Rostral ventrolateral medulla

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The rostral ventrolateral medulla (RVLM), also known as the pressor area of the medulla, is a brain region that is responsible for basal and reflex control of sympathetic activity associated with cardiovascular function.[1] Abnormally elevated sympathetic activity in the RVLM is associated with various cardiovascular diseases, such as heart failure and hypertension.[1] The RVLM is notably involved in the baroreflex.

It receives inhibitory GABAergic input from the caudal ventrolateral medulla (CVLM). The RVLM is a primary regulator of the sympathetic nervous system; it sends catecholaminergic projections to the sympathetic preganglionic neurons in the intermediolateral nucleus of the spinal cord via reticulospinal tract.

Physostigmine, a choline-esterase inhibitor, elevates endogenous levels of acetylcholine by stimulation of the RVLM.[2] Orexinergic neurons from the lateral hypothalamus output in the RVLM.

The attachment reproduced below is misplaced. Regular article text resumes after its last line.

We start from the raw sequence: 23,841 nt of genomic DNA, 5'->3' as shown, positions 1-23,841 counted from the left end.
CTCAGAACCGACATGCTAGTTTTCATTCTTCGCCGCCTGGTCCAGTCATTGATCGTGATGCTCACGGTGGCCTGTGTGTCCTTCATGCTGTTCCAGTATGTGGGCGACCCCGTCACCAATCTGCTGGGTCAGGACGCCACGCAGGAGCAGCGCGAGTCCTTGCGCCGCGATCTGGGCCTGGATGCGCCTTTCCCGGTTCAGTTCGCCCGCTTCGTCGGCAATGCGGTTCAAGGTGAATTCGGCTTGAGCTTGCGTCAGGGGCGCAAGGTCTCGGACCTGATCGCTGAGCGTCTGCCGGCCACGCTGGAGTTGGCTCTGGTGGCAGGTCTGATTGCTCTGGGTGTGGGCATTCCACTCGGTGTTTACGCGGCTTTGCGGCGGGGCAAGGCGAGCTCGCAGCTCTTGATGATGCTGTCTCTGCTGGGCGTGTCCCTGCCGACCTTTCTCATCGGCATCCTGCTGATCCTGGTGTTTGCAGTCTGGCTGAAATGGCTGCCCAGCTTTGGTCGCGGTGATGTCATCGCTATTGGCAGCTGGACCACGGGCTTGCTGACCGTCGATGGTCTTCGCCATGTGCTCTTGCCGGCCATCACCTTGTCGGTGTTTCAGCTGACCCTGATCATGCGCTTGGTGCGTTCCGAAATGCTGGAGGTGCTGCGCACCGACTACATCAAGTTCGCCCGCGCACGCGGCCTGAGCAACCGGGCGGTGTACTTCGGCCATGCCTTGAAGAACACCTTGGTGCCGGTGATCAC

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  1. ^ a b Mischel NA, Subramanian M, Dombrowski MD, Llewellyn-Smith IJ, Mueller PJ (May 2015). "(In)activity-related neuroplasticity in brainstem control of sympathetic outflow: unraveling underlying molecular, cellular, and anatomical mechanisms". Am. J. Physiol. Heart Circ. Physiol. 309 (2): H235–43. doi:10.1152/ajpheart.00929.2014. PMC 4504968Freely accessible. PMID 25957223. Specifically, we focus on changes in the rostral ventrolateral medulla (RVLM), a critical brain region for basal and reflex control of sympathetic activity. The RVLM is implicated in elevated sympathetic outflow associated with several cardiovascular diseases including hypertension and heart failure 
  2. ^ Medullary pressor area: site of action of intravenous physostigmine